Teaching prisoners coding
From the Code 4000 initiative
In California, there is a initiative called The Last Mile (TLM). It is an established prison coding programme that started in San Quentin but now runs in several prisons in California. They aim to teach people a life-changing skill and get them back into the job market. Donielle, who is a volunteer mentor with the initiative says, "It’s rare to meet so many passionate learners, and their drive is humbling and contagious to be around. In the four years I’ve mentored with TLM, many students have returned home. They’re now working as programmers, product managers, documentary film makers, mentoring other coding programs, and they all continue to amaze and inspire me to lead a more purposeful life."
Coding is one of the modern world’s most sought after skills. People who leave prison and find work are highly unlikely to reoffend. At the same time employment is one of the great barriers for people with criminal records, and many companies will not hire them. By teaching prisoners coding skills, we can significantly increase their chances of employment post-release, as well as help supply companies with the skills they so desperately need. Prisoners also have lot of time to practice and learn a new skill, something which is highly suitable to the trial and error method necessary to learn coding.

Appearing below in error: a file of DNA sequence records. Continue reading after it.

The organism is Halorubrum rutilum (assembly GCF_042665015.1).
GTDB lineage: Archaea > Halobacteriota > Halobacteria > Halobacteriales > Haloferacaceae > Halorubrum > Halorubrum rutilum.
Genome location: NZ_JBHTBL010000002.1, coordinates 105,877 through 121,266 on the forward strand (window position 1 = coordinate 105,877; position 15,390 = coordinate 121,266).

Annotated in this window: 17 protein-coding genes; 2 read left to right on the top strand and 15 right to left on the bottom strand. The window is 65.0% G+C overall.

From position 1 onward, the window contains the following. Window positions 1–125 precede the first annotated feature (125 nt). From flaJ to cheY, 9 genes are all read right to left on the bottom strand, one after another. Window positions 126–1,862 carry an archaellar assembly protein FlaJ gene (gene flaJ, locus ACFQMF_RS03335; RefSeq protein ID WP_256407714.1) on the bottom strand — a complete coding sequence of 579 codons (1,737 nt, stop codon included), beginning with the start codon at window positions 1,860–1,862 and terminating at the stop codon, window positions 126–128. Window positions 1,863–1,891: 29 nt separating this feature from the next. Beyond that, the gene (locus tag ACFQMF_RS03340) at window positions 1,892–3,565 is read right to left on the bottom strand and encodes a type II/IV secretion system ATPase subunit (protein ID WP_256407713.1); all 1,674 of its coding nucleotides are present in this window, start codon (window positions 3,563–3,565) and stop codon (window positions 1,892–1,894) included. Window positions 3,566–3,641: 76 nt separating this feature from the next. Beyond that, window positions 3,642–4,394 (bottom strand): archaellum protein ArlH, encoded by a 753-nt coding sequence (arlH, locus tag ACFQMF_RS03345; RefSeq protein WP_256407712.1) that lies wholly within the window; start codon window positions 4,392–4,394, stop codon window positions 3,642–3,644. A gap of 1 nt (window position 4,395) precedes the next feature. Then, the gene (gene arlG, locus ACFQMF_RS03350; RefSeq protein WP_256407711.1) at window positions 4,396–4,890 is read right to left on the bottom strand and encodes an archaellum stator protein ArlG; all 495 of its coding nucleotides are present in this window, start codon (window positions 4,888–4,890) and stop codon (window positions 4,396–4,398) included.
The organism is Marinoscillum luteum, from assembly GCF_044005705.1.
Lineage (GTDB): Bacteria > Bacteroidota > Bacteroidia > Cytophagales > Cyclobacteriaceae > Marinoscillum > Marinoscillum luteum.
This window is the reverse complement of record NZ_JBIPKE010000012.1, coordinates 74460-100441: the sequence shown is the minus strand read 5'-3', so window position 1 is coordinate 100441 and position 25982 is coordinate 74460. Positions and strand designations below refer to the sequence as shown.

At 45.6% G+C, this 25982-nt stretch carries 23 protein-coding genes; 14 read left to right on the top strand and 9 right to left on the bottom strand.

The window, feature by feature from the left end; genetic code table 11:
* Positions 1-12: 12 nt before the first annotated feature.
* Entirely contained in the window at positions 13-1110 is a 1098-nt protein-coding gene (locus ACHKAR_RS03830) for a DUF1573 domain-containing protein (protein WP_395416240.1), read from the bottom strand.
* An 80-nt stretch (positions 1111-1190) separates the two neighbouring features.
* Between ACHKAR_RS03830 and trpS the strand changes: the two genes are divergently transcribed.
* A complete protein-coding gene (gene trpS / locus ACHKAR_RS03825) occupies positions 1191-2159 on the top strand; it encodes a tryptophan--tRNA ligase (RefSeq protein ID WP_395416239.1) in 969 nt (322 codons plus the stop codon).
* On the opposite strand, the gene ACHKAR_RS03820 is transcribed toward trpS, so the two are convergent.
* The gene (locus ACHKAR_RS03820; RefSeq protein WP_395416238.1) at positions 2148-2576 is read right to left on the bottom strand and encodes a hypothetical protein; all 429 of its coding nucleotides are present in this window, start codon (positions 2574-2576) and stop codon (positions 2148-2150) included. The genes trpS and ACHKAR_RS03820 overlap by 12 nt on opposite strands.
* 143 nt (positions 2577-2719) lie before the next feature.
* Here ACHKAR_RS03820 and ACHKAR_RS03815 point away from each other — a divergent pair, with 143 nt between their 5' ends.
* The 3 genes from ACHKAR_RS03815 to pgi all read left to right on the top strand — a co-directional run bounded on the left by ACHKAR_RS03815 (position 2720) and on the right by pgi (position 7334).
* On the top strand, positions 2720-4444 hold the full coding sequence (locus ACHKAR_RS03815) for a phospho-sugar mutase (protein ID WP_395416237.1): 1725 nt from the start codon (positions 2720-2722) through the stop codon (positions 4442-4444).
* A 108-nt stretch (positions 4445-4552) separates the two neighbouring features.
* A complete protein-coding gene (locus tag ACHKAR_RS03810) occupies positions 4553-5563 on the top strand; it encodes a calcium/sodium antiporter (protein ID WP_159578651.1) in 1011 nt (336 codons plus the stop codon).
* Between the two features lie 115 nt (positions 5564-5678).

In UK, there is a new initiative - Code 4000 which is a social enterprise inspired by TLM. They want to build a similarly successful programme in the UK to those already operating in the US and elsewhere. They are working with close support from the Her Majesty’s Prison & Probation Service (HMPPS), who have kindly offered to help sponsor a first pilot at Humber, and with help from the Ministry of Justice. Starting with a pilot of sixteen prisoners at HMP Humber, they want to build a network of coding workshops in UK prisons, with the aim of giving people a second chance, turning their lives around, and training them in a skills set which has a high demand in the UK (and global) jobs market.
The development of each prison workshop is split into four stages:
Stage 2 allows successful graduates of Stage 1 to then work on real-world projects for external clients, which will also provide a modest income to the project.
Stage 3 will then see them working for clients in the real world on temporary day release.
Stage 4 aims to help them find full time employment as developers.
Of course, this is a pretty tall order, made all the more difficult when you consider that prisoners selected for the programme will be learning web development skills without direct access to the internet.
This scheme has the potential to turn around the lives of individuals, improve the prospects of the communities to which most of them will eventually return and save state and taxpayer money.
For more details, visit their website here.
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